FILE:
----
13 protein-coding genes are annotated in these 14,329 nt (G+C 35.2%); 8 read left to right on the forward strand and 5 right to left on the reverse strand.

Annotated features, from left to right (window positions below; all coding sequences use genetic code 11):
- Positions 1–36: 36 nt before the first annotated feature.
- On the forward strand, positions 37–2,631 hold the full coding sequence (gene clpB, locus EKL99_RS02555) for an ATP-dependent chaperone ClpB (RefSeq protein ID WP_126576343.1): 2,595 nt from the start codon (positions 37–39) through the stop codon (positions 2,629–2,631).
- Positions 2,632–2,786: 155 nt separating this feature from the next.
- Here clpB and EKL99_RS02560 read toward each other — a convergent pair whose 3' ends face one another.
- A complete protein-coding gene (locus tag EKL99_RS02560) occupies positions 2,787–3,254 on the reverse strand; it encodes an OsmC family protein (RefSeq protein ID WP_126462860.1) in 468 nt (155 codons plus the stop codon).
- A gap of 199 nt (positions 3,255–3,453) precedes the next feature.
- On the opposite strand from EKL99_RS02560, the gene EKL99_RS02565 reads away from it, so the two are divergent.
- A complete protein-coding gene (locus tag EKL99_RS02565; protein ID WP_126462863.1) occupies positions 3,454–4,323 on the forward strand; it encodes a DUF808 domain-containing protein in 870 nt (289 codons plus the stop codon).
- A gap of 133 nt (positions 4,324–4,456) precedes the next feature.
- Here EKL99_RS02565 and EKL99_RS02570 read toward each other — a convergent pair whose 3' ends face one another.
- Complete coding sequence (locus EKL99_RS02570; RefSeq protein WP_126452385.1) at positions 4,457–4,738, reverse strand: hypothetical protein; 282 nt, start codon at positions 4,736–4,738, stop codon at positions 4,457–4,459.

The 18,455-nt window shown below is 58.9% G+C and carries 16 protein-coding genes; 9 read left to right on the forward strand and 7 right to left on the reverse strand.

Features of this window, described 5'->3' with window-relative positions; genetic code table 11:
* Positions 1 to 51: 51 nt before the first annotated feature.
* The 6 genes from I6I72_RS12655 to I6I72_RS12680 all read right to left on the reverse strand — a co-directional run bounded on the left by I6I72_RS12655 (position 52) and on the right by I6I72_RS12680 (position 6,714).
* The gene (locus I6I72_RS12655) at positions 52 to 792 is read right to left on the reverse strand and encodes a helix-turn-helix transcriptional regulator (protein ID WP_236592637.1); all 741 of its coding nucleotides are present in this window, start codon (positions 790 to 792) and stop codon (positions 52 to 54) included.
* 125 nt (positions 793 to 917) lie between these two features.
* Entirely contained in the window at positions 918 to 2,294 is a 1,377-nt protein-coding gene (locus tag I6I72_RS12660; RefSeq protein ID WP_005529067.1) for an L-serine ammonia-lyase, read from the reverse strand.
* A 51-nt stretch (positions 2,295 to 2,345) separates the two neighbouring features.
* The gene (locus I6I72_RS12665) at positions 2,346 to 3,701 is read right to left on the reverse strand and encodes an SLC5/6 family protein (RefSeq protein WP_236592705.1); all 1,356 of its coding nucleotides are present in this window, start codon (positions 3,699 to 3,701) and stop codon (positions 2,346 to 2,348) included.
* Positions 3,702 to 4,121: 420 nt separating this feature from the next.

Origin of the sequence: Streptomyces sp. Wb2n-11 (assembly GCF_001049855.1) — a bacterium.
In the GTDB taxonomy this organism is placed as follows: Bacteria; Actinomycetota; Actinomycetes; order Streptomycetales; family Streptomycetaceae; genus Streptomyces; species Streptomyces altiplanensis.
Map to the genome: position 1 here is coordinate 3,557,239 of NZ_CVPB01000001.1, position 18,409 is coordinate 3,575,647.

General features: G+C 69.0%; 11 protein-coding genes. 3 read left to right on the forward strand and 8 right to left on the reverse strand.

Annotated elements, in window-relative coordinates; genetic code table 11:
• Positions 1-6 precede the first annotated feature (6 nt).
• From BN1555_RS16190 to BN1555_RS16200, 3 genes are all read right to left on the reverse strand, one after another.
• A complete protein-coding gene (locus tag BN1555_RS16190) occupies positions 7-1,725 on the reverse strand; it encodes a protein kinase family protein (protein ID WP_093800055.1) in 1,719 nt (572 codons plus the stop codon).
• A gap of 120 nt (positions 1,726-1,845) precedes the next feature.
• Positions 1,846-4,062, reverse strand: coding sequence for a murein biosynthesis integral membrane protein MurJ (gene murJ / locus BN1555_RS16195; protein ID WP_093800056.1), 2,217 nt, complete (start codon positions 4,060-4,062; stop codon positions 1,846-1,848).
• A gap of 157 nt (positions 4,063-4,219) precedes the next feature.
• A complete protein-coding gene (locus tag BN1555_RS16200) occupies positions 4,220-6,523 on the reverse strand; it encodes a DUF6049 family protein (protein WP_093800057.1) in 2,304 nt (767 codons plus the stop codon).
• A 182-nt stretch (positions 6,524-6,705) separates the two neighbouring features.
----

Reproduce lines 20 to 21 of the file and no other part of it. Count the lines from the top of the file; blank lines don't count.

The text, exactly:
* Entirely contained in the window at positions 918 to 2,294 is a 1,377-nt protein-coding gene (locus tag I6I72_RS12660; RefSeq protein ID WP_005529067.1) for an L-serine ammonia-lyase, read from the reverse strand.
* A 51-nt stretch (positions 2,295 to 2,345) separates the two neighbouring features.